Sally Wright's most recent novel, Behind The Bonehouse, the second in her Jo Grant mystery series, is driven by the conflicts and emotional connections in three family businesses in the horse industry in Kentucky in the early '60s. Wright's Ben Reese series chronicles the investigations of a WWII Ranger turned academic archivist in six mysteries that unfold in Britain, the US and Italy where he researches arcane artifacts while seeking some sort of justice for the victims of unsolved murders. Sally and her husband live with their boxer dog in northwestern Ohio.
The Art of Looking Back
When I was little, I spent a lot of time asking my mother and her much older parents to tell me about when they were young. I loved the stories of the early 1900s when there were still horses on every street making their way around touring cars with Eisenglass curtains, when the three of them lived in ramshackled housing on a collection of army posts spread across the country.
My father talked about his childhood too, but he was raised in an orphanage and it always made me feel sorry for him, knowing how hard it must’ve been, even though he told us the funny things, my favorite being the retired fire horse, who plowed the orphanage farm, who broke out of his stall and ran back to the firehouse every time he heard a siren.
I don’t think I’d be a writer if I didn’t like looking back, wondering about the lives other people have lived. Of course, age plays a part too. Now that I’m in my late sixties (and here undoubtedly by the grace of God) I find myself saying, when I never did before, “I won’t get to do that again. . . . No, I’ll never be able to travel there. . . . Yeah, I know, I have to stop riding. I can’t afford to get thrown again.”
Age, yes, and having cancer - they both make you reflect, which helps your writing in countless ways, while the writing itself eases the trials of transition. That’s partly why Behind The Bonehouse, the second Jo Grant horse country novel, has been so satisfying to write. I can’t ride a horse anymore, but I can write about doing it for thirty years, and describe the horse I loved the most, and relive it all while I work.
Which is not to say the book came easily. I had no idea what to write next when I’d finished Breeding Ground in 2013. I actually went to bed one night in something of a panic praying for some small glimmer of an idea. When I woke the next morning I found myself thinking about the family business my parents had started when I was four, which took me where I needed to go.
It’s a business based on formulations, and I started thinking about all the ups and downs the family’s lived through because of it. Right at the beginning, the manufacturer who was to make Dad’s product (since Dad couldn’t afford a plant of his own) substituted pages in the middle of their contract (long before there were Xerox machines, when my dad hadn’t known to initial every page), which claimed he now owned my dad’s formulation in exchange for blending the batches. My parents had to pay $20,000 – a fortune then, they definitely didn’t have – to buy back my dad’s own work, which nearly shut the business down before it got off the ground.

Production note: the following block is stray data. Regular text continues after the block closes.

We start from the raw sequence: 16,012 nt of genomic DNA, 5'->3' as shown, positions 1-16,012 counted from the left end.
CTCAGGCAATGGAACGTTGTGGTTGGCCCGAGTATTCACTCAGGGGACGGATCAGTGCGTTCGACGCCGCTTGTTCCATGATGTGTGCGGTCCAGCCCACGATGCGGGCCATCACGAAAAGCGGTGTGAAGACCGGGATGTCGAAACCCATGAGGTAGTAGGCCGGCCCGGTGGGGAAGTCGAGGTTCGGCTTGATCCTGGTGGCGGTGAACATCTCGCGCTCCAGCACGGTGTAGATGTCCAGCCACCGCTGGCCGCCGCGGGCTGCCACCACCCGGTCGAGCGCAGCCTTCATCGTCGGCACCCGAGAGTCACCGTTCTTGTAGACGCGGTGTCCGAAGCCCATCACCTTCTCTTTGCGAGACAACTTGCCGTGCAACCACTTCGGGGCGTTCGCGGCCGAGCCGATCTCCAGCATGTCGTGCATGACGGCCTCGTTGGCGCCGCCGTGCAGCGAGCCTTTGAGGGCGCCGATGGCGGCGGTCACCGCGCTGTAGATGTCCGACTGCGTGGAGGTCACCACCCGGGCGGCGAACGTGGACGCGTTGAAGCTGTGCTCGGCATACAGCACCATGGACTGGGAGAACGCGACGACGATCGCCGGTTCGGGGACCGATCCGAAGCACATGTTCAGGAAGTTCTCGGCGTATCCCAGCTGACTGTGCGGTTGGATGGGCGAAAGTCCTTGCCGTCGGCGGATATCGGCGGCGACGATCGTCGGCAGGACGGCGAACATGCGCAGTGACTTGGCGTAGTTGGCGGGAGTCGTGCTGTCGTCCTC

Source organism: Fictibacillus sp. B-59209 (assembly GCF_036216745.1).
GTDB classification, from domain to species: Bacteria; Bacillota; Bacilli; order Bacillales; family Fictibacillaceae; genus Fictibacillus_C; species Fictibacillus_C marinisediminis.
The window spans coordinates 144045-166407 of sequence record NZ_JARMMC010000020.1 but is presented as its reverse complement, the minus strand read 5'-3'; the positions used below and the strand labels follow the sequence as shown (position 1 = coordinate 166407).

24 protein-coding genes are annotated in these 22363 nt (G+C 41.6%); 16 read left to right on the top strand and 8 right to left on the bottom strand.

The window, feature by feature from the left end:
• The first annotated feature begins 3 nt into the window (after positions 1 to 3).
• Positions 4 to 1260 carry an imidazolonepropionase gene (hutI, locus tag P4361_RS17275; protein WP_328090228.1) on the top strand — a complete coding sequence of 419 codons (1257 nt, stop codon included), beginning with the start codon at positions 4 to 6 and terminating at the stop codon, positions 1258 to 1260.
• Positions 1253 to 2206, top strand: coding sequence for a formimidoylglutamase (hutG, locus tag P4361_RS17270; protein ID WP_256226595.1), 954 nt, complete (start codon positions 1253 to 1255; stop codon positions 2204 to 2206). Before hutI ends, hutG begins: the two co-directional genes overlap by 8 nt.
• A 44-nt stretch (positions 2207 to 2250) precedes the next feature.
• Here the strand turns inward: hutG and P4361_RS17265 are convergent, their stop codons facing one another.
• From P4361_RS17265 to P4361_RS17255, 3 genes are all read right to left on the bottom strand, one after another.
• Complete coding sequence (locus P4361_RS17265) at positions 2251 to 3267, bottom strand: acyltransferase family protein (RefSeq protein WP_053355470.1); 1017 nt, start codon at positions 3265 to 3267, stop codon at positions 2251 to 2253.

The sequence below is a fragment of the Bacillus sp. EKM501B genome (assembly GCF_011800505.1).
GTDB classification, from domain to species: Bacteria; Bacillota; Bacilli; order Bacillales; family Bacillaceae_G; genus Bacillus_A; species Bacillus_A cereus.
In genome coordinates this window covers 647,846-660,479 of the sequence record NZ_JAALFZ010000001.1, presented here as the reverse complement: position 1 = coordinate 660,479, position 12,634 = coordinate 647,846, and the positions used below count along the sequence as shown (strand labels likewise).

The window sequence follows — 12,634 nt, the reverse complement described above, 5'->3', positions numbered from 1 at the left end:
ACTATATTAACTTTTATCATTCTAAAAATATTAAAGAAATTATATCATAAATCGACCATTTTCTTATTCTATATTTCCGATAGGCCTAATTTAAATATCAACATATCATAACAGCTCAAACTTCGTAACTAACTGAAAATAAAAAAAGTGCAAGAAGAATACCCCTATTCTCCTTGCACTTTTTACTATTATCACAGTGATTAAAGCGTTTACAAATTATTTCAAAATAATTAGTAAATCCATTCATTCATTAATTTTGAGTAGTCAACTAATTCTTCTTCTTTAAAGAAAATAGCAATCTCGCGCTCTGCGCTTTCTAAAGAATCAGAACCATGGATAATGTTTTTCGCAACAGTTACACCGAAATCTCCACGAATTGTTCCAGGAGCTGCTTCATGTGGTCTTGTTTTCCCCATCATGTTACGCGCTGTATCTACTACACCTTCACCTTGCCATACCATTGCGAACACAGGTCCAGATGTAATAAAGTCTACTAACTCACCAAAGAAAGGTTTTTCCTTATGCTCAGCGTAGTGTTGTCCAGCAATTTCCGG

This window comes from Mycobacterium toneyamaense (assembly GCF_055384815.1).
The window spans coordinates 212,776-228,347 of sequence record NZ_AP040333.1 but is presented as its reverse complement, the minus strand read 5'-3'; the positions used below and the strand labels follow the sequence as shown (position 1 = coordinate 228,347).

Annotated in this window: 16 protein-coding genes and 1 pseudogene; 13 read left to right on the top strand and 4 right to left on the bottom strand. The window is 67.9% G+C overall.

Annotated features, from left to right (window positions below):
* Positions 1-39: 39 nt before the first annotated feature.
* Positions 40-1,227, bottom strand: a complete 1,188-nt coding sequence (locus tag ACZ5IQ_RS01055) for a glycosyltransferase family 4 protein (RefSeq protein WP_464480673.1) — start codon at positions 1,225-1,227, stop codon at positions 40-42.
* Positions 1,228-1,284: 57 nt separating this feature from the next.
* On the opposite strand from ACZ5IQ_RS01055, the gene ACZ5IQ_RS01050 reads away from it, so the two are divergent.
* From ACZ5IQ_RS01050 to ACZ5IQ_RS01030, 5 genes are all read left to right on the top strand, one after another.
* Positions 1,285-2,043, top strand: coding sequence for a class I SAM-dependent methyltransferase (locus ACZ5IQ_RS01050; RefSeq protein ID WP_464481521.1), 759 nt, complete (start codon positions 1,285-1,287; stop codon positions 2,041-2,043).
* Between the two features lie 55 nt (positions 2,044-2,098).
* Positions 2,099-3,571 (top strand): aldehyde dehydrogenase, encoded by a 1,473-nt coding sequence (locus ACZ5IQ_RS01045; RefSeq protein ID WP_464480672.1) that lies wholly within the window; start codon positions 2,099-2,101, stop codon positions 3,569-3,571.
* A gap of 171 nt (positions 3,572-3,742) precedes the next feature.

I thought about that, and other alarming, instructive, even gratifying events – and suddenly saw that I could use an equally dishonest setback, adapted and expanded, as the underpinning for a plot based on Equine Pharmaceuticals where Alan Munro, Jo Grant’s new husband, worked in Lexington in 1964. I could tie it in to all sorts of other things – their friends in Breeding Ground in two other family businesses, the horses there, and the racing world - in ways I thought would be interesting.
And that actually wasn’t the first time my father’s work drove a mystery. Back in the 30s and early 40s, when he worked as a chemist at American Cyanamid, Erle Stanley Gardner (author of the Perry Mason mysteries) called my father out of the blue. He wanted to know if there was something that could be put on a duck’s feathers that would keep it from floating in water. My father told him how wetting agents could be used - how they’d work and why, without injuring the duck. The two of them corresponded for some time, and when The Case Of The Drowning Duck was published Gardner gave my father the original watercolor painting that was used for the book’s cover. It now hangs in the hallway by my bedroom with a copy of a 1942 Life Magazine article (affixed to the back for future generations) that talked about the work they did to validate the plot.
And yet, when I was writing Bonehouse, I looked back on a lot more than my own family’s experiences. Setting is incredibly important to me whenever I write (or even read) a book, and I loved remembering the time I’d spent on the horse farms in Woodford County Kentucky, studying its history, getting to know the people born and raised there who appeal mightily to me.
Behind The Bonehouse takes place in several houses I’ve stayed in in Versailles and Midway, owned by friends, or friends of theirs. And I happily went back as many times as I could to take more pictures and interview experts (a US Marshall named Squirrel, the most interesting among them). The houses I describe all exist in that green rolling world, though I move them from one place to another, and change what I need to change to make the story work.
It’s fun for me to wonder and remember, amusing myself fitting pieces of the past, real and imagined and deliberately redirected - horses I’ve loved, houses I’ve stayed in, land I’ve cared about since the first time I saw it, made-up characters more real than family - into something new I couldn’t see when I started looking for a story I thought would be worth telling.
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